I see that the ancients, as well those who have described countries as those who have recorded events, have laid much stress on this point, that they, either from ancient monuments if possible, or, where these were wanting, from traditions or conjecture, have instructed us as to whence the people came who first inhabited certain lands. So Dionysius Halicarnassus, greatly overstepping the diligence of all the Italians, has shown to us, from the monuments of the Greeks, to which he has also added other evidences, the origin of the tribes which first possessed Italy. So Sallust inquires who first settled in Africa; so, also, Tacitus, who in Britain—the former from old traditions, the latter partly from tradition, partly from conjecture, which he based upon a consideration of the language, dress, and customs. In Strabo, a man of great discernment, there are many inquiries of this sort. Such being the case, I have often wondered that no one from among so many learned men of our age has earnestly investigated whence those nations sprung which, before the advent of the Spaniards, inhabited the continent, which, unknown to the ancients, some of us have called America from Vespucius, others Western India, which extends from the Northern Ocean to the Straits of Magellan—a tract very long and broad, indeed—lying between the Atlantic sea and another, which washes China, and is known to some as the Pacific, and to others as of the South. I, since I have read several of the Spanish, French, British, and Dutch writers who have been in those lands, have thought that I would not undertake a fruitless task if I communicated, what appears to me to be most probable, both to persons now living and to posterity, with the intention of stirring up others who may possess a greater knowledge of these events, whether by travel in that quarter of the globe or even by books which have come into their hands, either to confirm my conclusions, or to refute them by valid reasoning. I see that there are many who think that all those tribes were from Scythia—which we now call Great Tartary. They base their argument on this, that at Anianus—be it a strait or a bay (for which of the two it is not clear)—there is no great space between Tartary and America. Now, if it is a gulf the lands must be contiguous, and in that case the passage would be easy; if it is a strait, it becomes more narrow the farther it is entered, and the opposite coasts, just like those of the Hellespont, or of the Bosphorus, in Thrace, forbids navigation even for merchant vessels. These very weighty considerations when regarded, so to speak, on the skin (superficially), wear an aspect of truth, but when viewed from within do not convince me. For it is certain that before the arrival of the Spaniards there were no horses in all America. Now Scythia is a country always full of horses, and almost all the Scythians are accustomed to ride on horseback, and to accomplish immense distances by their aid, and they even suck the blood of their horses when drink of another kind fails. And if America and Tartary were united together, the horses, either in flying or feeding freely, would have long ago forced their way from Tartary into America, just as it is certain, from the narrative of the Spaniards, that from the time they brought horses there they penetrated from some countries of America into others, separated though they were by great mountains. But if a continual strait intervened, as I rather believe, Tartary never had navigators, and if she had had them, never would they have crossed without horses, or been content to remain long without them, any more than the old Gauls who crossed into Britain, or the Spaniards into America. I, as I shall say what approves itself most to me, will first dispose of the peoples of America, those who are towards the north on this side the Isthmus, which is between Nomen Dei and Panama, and those who stretch beyond that strait to the south, until they disappear in the Straits of Magellan. I am of opinion that almost all those tribes who are on this side the Isthmus of Panama are of Norse descent, being led to it by the following considerations. That Iceland was inhabited by Norsemen, the monuments of both peoples, their traditions, language, and the most ancient rule of Norway over the Icelanders clearly show. Now many are believed to have migrated there before the year 1000, when the religion of Norway was still heathen. From Iceland they went into Greenland, which some consider an island, others a part of the continent of America. There, likewise, the language is the same; formerly the government was the same. Frisland is near to it, on which the commentary of the Zenos of Venice exists, unless, perhaps, it is a part of either Iceland or Greenland. Next to this is Estotiland, a part of the American continent, to which fishermen from Frisland resorted two centuries before the Spaniard came into the New World. All these words have the same ending, the sound denoting the country in the language of the Germans, of whom the Norsemen were formerly a part, as appears from Pliny, Tacitus, nay, from the language itself and from their manners. So, also, the lands which stretch from this point to the Isthmus of Panama have names similar in sound, Cimatlan, Coatlan, Guecoslan, Artlan, Quaxutatlan, Zerotlan, Icatlan, Tapatlan, Cinacatlan, Cinantlan, Tenuchititlan, Comillan, Metzitlan, Guatitlan, Necotitlan, Magitlan, Tunoxcaltitlan, Ocotlan, Atilan, Curcatalan, in all which words the pronunciation of the Spaniards has dropped the last letter. The Mexicans and their neighbours, as soon as the Spaniards came there, said that they were not natives, but that their ancestors had come from the north. The district in which they first settled after Estotilandia now, likewise, retains the name of its origin, for it is called Norimbega, which is nothing else than Norway, it being softened in sound by the Spaniards, who are accustomed to place B for VV. And towards California there is a people possessed of the same language and customs with that of Mexico, and there is the people of Alavardus, that is Langobardus. The Spaniards call it New Mexico, when in truth it is Old Mexico, from which they came into the other, as they say, 800 years before. Words are added, many of which were German, that is, Norwegian, but there are few which in their course have come to our knowledge. Teut, the god of Germany, is the same also among those nations, Ba-god, the lesser, an imaginary god; Guaira, Waiert, the lash; Top-hos, the covering of the head; Lame, Lam, the lamb. Places situated beside streams end in Peke, for Beke, which is stream among the Germans. Whoever has a mind to inquire into these things will discover more resemblances. Their customs likewise afford no slight mark of their origin. Their judges are twelve in number, as there were formerly among the Goths and other nations of Scandinavia; and their neighbours, the Saxons, whence the number was introduced into England. They spent their life in hunting, as the Mexicans used to say of their ancestors. The reckoning of time by nights, the washing of newly-born infants in running water, their belief in dice, even to the loss of liberty—all these you will learn from Tacitus and the German writers, were customs of Germany. A man was permitted to have only one wife, with the exception of a few of the nobles, an ordinance which the same Tacitus attributes to the Germans, so that this mark distinguishes them from the other barbarians; since, on the contrary, among the Scythians, from time immemorial, it was usual that a man should have more than one wife. Marriage is permissible to their women, as to the Germans, only once. Posts in Florida have been set up for the ascertainment of the maximum heat, such as Pliny informs us the Cauchi had. From time immemorial they believed that the soul survived the body, a doctrine which Lucan attributed to the tribes which he despises as Arctic. Criminals were severely punished in their persons. You have the same practice also alluded to by Tacitus respecting the Germans, which explains the reference of Quintilian in his speech on behalf of Marianus, the soldier who had murdered the Tribune: “They by the ocean live more sacredly.” There was a chair and a table for every individual by the hearth; sons were the heirs of sisters, their bodies were almost naked, unless where modesty forbids it, and there were other customs similar to those which Tacitus has described regarding the Germans. Now, these having been found in the places of which we are treating, indicate, it is clear, a German, not a Scythian origin. Even to sacrificing men to the Gods is a German custom, upon which as the savageness became more developed, there supervened the practice of feeding upon human flesh. Now, in what I have just said as to these tribes on this side the Isthmus of Panama being almost all of Norwegian origin, I have not spoken in vain. For as to those who possess Yucatan, and some neighbouring districts, the rite of circumcision discovered among them proves to us that they are of a different origin. Many said from this that they had been rescued from the sea, and have for that reason believed that they were Jews, forsooth of the ten tribes driven into Media; that they thence wandered through Tartary into America, by that long road of which reference, they think, is made in the fourth Book, called the Book of Esdra. Although these particulars have been thus piled together, and although they have succeeded in extorting the assent of many, yet they do not approve themselves to me. The writer of the Fourth of Esdra has his head full of vain dreams, and accordingly has been rejected by all. Nor is it America to which he says the Jews went, a land at that time unknown, not less to himself than to all others, but a kingdom which the Jews founded for themselves beyond the Sabbatick stream, as they say, by the Caspian gates, from which no news, no letter ever came; which no one has ever seen, nor ever will see, for it was only discovered by the Rabbinic hair-splitters, that the promises regarding the everlasting continuance of the kingdom in the seed of David, in Jesus Christ, might not be fulfilled, and may be believed to be still unfulfilled. Neither is it true that the Jews were in Tartary. And as to some thinking that they have discovered there the names of the Hebrew tribes, the words are old Scythian, as Euthalitæ, not Nephtalitæ, and so on, as learned men have made abundantly manifest. Now, as regards Yucatan and the regions adjacent, the first settlers hand down that circumcision was devised there, also that the other rites of the Jewish law were not practised, nor that mode of writing letters, which from early times was in use among the Jews. Now, circumcision extends beyond, and is of much wider extent than Judaism; and as to their saying that they are descended from men saved from the sea, you may justly refer that, not to the Red Sea, but to the tradition of the universal Deluge, traces of which are found among all tribes. Consult what we have written on that topic in the Notes to the First Book on the Truth of the Christian Religion. Peter the Martyr has hit the point when he said that he did not doubt but some were conveyed there from Æthiopia by the adjacent ocean, which might easily happen to fishermen sailing a certain distance from their own coast, and then caught by the furious winds, which would carry them directly into America—such a fate as befell that sailor from whom Columbus derived his knowledge of the new world, and those Indians who, Pliny informs us, were borne to the shores of the Suevi. Now, to be circumcised is an old practice of the Æthiopians, as Herodotus, before others, has testified, the reasons for which proceeding we have treated of in the aforesaid treatise. Nor did those of the Æthiopians who became Christians abandon the old practice of their race, as Alvarez and others inform us. By the Æthiopian there is a pronunciation of the letter which answers to the Hebrew ח. But it is not so old as the transplantation of the colony from Æthiopia into those lands, but 500 years old, as they themselves said. Now, the rule of the Abyssinians at that time extended to the ocean. And that the Æthiopians who came there were Christians, we gather from the rite of baptism, which the Yucatans administered to their infants after their third year, like the Greeks and Asiatics, and they called it regeneration; and the parents of the infant, in order to celebrate it duly, made preparation with prayers, fasting, and purification. We are led to the same conclusion by the like celebration in Yucatan of extreme unction, the confession of sins in sickness, honourable burial, and a firm belief in rewards and punishments after this life. Nor, indeed, ought it to appear wonderful that other things appertaining to a Christian should fall into disuse through the lapse of time, the want of priests there, and the negligence of the people, when we see the same thing happen in Dioscoridis, an island of the Red Sea, which they now call Socotra, where those who were there after Paul, the Venetian, could discover nothing left of the Christian religion, of old established there, but baptism and the sign of the cross. Now that the language is neither clearly Æthiopian nor clearly Norwegian, in the range of country from the North to the Isthmus of Panama, I believe, has resulted from the following causes: first, that men of different races were mingled together; secondly, that most of them lived without a common government, after the manner of the Cyclops; it now likewise prevails in Florida, as 600 years before it prevailed in Mexico and other regions, the consequence of which was that individual families framed a vocabulary specially for themselves.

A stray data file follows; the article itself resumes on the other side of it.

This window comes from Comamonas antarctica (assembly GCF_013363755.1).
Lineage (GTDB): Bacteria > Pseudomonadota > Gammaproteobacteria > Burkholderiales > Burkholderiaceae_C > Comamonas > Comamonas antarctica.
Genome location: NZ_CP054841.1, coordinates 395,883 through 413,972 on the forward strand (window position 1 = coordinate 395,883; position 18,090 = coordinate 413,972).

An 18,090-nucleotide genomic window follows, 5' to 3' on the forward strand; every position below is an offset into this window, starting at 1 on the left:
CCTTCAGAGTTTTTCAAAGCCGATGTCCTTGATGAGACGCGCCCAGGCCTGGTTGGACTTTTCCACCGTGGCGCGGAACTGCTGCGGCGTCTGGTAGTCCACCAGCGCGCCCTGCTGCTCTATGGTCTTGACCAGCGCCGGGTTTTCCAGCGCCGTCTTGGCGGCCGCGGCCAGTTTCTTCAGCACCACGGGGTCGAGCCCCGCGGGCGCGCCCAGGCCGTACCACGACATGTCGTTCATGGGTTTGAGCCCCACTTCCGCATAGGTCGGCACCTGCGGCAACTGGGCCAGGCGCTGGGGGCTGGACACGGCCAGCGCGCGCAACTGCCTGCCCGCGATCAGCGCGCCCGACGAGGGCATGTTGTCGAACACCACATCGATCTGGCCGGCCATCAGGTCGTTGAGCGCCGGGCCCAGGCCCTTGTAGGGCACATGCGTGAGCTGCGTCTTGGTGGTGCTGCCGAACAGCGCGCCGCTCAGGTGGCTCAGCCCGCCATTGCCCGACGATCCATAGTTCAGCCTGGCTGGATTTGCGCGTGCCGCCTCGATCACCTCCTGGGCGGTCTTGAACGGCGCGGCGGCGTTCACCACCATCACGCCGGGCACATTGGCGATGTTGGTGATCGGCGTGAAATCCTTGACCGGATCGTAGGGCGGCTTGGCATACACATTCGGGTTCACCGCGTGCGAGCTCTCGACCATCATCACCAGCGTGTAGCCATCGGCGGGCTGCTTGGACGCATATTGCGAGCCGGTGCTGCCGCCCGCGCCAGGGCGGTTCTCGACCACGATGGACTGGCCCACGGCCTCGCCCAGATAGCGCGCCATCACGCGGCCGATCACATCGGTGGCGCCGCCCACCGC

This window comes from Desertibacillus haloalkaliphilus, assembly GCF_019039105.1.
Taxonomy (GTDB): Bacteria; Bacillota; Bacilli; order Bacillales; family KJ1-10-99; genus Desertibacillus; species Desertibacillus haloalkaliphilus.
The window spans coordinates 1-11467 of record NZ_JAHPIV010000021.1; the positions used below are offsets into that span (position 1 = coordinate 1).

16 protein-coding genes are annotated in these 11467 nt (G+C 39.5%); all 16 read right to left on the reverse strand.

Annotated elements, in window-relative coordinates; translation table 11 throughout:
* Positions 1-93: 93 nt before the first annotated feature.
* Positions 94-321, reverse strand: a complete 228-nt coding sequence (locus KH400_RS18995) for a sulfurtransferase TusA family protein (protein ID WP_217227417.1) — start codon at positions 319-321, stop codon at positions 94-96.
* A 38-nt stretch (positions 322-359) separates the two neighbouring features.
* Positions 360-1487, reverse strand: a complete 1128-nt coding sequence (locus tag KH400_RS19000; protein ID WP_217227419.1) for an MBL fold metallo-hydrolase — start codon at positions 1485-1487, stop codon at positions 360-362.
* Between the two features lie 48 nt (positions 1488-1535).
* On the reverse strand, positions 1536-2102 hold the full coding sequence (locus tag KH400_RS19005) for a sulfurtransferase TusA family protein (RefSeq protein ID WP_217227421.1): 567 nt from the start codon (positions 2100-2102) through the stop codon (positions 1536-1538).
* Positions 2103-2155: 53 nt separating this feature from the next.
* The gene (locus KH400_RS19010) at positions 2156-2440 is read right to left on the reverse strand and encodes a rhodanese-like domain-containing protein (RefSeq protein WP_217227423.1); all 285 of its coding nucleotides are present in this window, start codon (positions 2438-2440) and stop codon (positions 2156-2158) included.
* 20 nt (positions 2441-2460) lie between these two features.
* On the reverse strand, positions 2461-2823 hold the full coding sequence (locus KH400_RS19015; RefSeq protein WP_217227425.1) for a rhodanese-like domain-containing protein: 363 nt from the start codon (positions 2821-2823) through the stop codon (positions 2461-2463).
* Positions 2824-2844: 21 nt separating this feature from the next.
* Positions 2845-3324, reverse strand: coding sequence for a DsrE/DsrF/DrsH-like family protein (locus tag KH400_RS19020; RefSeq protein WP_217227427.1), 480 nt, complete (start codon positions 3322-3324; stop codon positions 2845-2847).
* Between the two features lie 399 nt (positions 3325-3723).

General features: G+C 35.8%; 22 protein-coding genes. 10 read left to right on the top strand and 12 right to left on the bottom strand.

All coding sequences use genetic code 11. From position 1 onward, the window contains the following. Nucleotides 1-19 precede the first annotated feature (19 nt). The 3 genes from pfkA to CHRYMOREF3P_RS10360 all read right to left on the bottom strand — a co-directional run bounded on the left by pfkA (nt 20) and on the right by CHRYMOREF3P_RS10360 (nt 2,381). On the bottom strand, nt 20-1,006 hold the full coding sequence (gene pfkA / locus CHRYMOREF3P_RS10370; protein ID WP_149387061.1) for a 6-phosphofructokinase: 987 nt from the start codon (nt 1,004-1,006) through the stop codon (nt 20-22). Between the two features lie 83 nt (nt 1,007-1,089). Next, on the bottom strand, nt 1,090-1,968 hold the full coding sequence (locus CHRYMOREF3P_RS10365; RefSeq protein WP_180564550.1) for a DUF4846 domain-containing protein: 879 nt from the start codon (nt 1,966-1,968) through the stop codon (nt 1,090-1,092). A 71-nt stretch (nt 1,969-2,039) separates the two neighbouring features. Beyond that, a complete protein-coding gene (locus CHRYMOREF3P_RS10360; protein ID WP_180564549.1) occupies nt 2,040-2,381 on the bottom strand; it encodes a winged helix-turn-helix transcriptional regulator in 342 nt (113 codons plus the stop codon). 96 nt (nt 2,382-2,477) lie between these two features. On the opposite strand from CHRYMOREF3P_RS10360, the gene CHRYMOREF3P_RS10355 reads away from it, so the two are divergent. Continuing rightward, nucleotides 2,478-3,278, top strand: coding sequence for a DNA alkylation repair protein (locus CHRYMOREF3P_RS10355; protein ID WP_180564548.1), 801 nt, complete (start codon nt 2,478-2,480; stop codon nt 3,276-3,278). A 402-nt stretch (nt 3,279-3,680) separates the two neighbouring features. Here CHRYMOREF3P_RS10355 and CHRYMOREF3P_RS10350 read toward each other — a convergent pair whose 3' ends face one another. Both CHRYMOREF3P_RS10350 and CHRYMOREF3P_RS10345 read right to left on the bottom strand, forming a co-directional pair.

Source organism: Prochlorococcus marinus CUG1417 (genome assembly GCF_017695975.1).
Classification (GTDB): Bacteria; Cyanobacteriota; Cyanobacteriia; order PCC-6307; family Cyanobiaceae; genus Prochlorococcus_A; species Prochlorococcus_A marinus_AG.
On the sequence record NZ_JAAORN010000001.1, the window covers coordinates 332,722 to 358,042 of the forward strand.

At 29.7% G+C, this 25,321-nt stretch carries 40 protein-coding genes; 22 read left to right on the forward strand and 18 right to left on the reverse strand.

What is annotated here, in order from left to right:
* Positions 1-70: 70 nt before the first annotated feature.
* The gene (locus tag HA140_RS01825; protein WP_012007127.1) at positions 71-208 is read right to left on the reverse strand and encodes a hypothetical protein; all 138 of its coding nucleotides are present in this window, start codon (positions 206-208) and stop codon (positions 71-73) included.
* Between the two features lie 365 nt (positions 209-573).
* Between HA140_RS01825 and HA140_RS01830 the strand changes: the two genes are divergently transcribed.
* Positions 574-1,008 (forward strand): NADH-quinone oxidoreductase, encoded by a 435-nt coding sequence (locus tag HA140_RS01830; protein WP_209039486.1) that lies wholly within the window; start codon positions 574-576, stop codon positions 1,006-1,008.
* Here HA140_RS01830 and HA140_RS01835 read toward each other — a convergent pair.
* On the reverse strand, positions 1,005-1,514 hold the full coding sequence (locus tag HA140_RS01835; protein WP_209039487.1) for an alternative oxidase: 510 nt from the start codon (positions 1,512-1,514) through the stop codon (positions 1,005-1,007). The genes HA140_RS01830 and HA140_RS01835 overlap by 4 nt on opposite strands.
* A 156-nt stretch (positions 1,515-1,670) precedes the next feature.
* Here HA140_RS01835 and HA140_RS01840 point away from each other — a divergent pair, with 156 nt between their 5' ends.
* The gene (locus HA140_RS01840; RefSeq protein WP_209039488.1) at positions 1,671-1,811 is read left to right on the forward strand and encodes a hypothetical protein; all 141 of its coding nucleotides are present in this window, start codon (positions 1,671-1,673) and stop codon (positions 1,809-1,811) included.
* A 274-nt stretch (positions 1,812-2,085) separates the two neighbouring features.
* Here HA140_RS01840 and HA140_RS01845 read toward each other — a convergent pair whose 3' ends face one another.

I come now to the other part of America which extends from the Isthmus of Panama to the Straits of Magellan. All who have written of this tract of country agree that the people, in carriage, manners, and language, agree with those who have their settlements beyond that neck of land. Wherefore it is allowable for us to believe that the men on this side are descended from those on the other side of the isthmus, and the more so that the Peruvians have always said that the men ill that part of the world were of foreign extraction. Now, it is credible that the old inhabitants had heard that the part of the world which is across the Straits, and which then stretches through a long tract, composed partly of continuous land and partly of small indenting inlets, under the name of New Guinea, till within view of Gilolus, Java, and other islands of the Indian Ocean, and is all called the Austral Continent in the maps, had received its primitive inhabitants from Java, Gilolus, &c. But the more highly refined minds of the Peruvians, their capacity for just and extended government, testify to another origin, which, if I see anything, can be no other than from the Chinese, a race of equal elegance and equal imperial ability. This is confirmed by the remains of the Chinese ships, which, according to the report of the Spaniards, have been discovered on the shore of the Pacific Sea. Nor is there any cause for wonder if the Chinese, being well versed in navigation, have been induced to penetrate into lands separated from them by a single sea, either by the curiosity of exploring them, or by necessity, the great propagator of the human race. The worship of the sun prevailed among the Peruvians before the arrival of the Spaniards, the same which from time immemorial formed the chief worship among the Chinese. And just as the King of the Chinese says, that he is the child of the sun, so also the Incas of Peru have said that they are the lords of empire. The writing of the Peruvians is not by means of letters, but by marks denoting the things, and it is, as in China, from the top of the paper to the bottom. I am likewise of opinion that Mancacapacus was a Chinese, who, as he was a man of wonderful genius and spirit, learning that men of his own race were in possession of good lands across the sea, but were subject to no common rule, crossed over there, collected them, scattered as they were, into a body, and set up a Government for them and their posterity on the model of the Government of China. Now in that, neither near the isthmus has the language of the Asiatic Indians, nor in the Peruvian country has that of China, continued uncorrupted. This, I think, can be accounted for on the same supposition I have already made for the change of languages on this side the Isthmus of Panama. These are the facts which I have been able to collect, some of them from conjecture, regarding the origin of the American races; and if anyone has more accurate knowledge to communicate, I shall enjoy the advantage of an exchange of thought, and for that advantage will return thanks.
- Behring’s Straits, evidently.
- This passage seems either obscure or ridiculous.
- I cannot trace this place. Can Colon be meant?
- An account of the fabulous (?) discovery of America by the Norsemen will be found in vol. iii. of Hakluyt’s voyages, edition 1598 1600.
- Beck is still used for a mountain stream in many parts of England.
- An allusion, no doubt, to our jury system.
- The argument might hold good so far as a common Indo-European origin is concerned.
- Query, Oxus.
- Better known as Fra Paolo, or Paul Sarpi, the citizen monk of Venice, who has been said to have been a Catholic in general but a Protestant in particular. His attempted assassination on the Piazza of St. Mark at Venice, by order of Paul V., the Pope, is still one of the favourite legends of the City of Gondolas. He is said to have discovered the circulation of the blood. The allusion in the text is from his “Prince,” a work translated and published by the Abbe de Marsy. Paul died in 1623.
- The Strait is evidently Grotius’s idea of the Pacific west of South America!